North Westmoreland student wins state welding competition and advances to national

Kiski Area High School junior Grace Wilferd showcased her welding knowledge to win big in a competition this past weekend in Hershey.

Wilferd, 16, of Allegheny Township won first place in the welding demonstration contest at the SkillsUSA State and Leadership Conference, held April 6-8.

Additionally, she received a $2,500 scholarship to the Pennsylvania College of Technology.

Wilferd is in his second year of the welding technology program at North Westmoreland Career and Technology Center in New Kensington, which also educates vo-tech high school students from Burrell, Franklin Regional and New Kensington-Arnold. SkillsUSA is a national, nonprofit organization that promotes vocational and technical training.

During the three-day competition, Wilfred’ demonstration was judged on the elements required to become a qualified bridge welder. It was his first competition at the state level.

While audiences might view welding as a purely technical skill, Wilferd takes a creative approach. “I fell in love with the art of welding,” she said.

She loves to listen to classical music when she lights her welding torch. “I love ballet music. It helps me stay calm and breathe,” she said, adding that she also enjoys painting in acrylics.

Wilfred has earned multiple welding certifications from the American Welding Society Bridge Welding Code. She is qualified to create flat, horizontal and vertical welds with the shielded arc welding process (stick welding).

With his victory at the state level, Wilferd will represent North Westmoreland this summer, competing with 6,500 other students from across the United States at the 58th Annual National Leadership and Skills Conference Championships on 20 to June 24 in Atlanta.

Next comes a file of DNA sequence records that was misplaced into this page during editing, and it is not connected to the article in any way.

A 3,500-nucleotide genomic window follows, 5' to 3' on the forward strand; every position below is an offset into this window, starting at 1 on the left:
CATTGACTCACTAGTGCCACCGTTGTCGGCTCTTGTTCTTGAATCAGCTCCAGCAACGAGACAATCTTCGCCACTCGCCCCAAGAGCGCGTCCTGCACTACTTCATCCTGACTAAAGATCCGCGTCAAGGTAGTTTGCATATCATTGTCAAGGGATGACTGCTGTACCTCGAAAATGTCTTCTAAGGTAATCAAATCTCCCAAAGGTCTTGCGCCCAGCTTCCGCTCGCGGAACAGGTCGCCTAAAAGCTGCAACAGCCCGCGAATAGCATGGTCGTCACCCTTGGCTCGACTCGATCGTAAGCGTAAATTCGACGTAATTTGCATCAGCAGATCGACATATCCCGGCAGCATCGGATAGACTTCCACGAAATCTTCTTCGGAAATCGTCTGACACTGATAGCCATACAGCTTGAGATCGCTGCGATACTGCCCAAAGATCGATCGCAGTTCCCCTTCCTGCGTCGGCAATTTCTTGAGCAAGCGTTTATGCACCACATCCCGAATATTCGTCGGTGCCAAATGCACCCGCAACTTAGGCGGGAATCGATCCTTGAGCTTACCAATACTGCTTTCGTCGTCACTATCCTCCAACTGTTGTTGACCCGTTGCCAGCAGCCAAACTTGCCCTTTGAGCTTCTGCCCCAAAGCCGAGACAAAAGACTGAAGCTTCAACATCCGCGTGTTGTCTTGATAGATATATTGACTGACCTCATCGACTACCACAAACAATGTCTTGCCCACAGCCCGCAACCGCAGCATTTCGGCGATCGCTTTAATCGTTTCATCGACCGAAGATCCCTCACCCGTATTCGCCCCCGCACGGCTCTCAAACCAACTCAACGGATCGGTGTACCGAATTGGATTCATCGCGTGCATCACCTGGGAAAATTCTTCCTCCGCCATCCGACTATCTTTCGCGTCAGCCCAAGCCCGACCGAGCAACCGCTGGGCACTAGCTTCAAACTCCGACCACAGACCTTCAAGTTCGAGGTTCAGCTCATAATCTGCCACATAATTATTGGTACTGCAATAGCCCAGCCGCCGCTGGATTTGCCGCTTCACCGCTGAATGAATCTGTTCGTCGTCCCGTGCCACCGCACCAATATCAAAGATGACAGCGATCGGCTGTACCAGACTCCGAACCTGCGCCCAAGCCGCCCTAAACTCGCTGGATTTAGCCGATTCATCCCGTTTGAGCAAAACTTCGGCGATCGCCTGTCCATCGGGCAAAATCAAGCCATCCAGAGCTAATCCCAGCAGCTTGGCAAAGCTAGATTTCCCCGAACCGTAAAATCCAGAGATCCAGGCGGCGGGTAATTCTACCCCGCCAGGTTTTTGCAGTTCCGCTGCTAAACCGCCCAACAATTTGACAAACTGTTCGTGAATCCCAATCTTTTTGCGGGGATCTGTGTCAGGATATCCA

“I had my doubts, but when they called my name I was thrilled,” Wilferd said. She said it had been 17 years since a student from the Kiski region had competed at the national level.

Wilferd said her father encouraged her to consider a career in the trades. Some of her friends were shocked when she decided to pursue a career in welding.

“They said they would never have guessed it. But I’m not a girly type girl,” Wilferd said. “My dad did trades—motorcycle mechanics—so he knew it would be best for me than having all the college debt.”

Wilferd thinks some people have misconceptions about enrolling in high school trades.

“You don’t have to go to college to be happy. Trading is really fun. I understand it’s not for everyone, but I feel like a lot of people look down on trades,” Wilferd said.

North Westmoreland Career and Technology Center welding instructor George Kirk praised Wilferd’s work ethic, describing her as a hard worker with a positive attitude.

“Kids like Grace are the backbone of our country,” Kirk said. “She has an eye for detail and is very mature.”

He pointed out that welding is a viable career choice, with salaries ranging from $40,000 to $100,000, depending on individual welding skills and experience.

Northern Westmoreland enrolls 67 students in the welding technology program, including 10 women.

Chad Roland, principal of Kiski Area High School, said he had the opportunity to observe Wilferd’s welding skills.

“Grace is a great example of a student performing at a high level at NWCTC and here at Kiski Area High School,” Roland said. “We are so proud of his accomplishments and look forward to his future successes.”

Wilfred said his career plans could focus on underwater welding.

“There’s a huge demand for underwater welders,” Wilferd said.

Joyce Hanz is editor of Tribune-Review. You can contact Joyce at 724-226-7725, or via Twitter .

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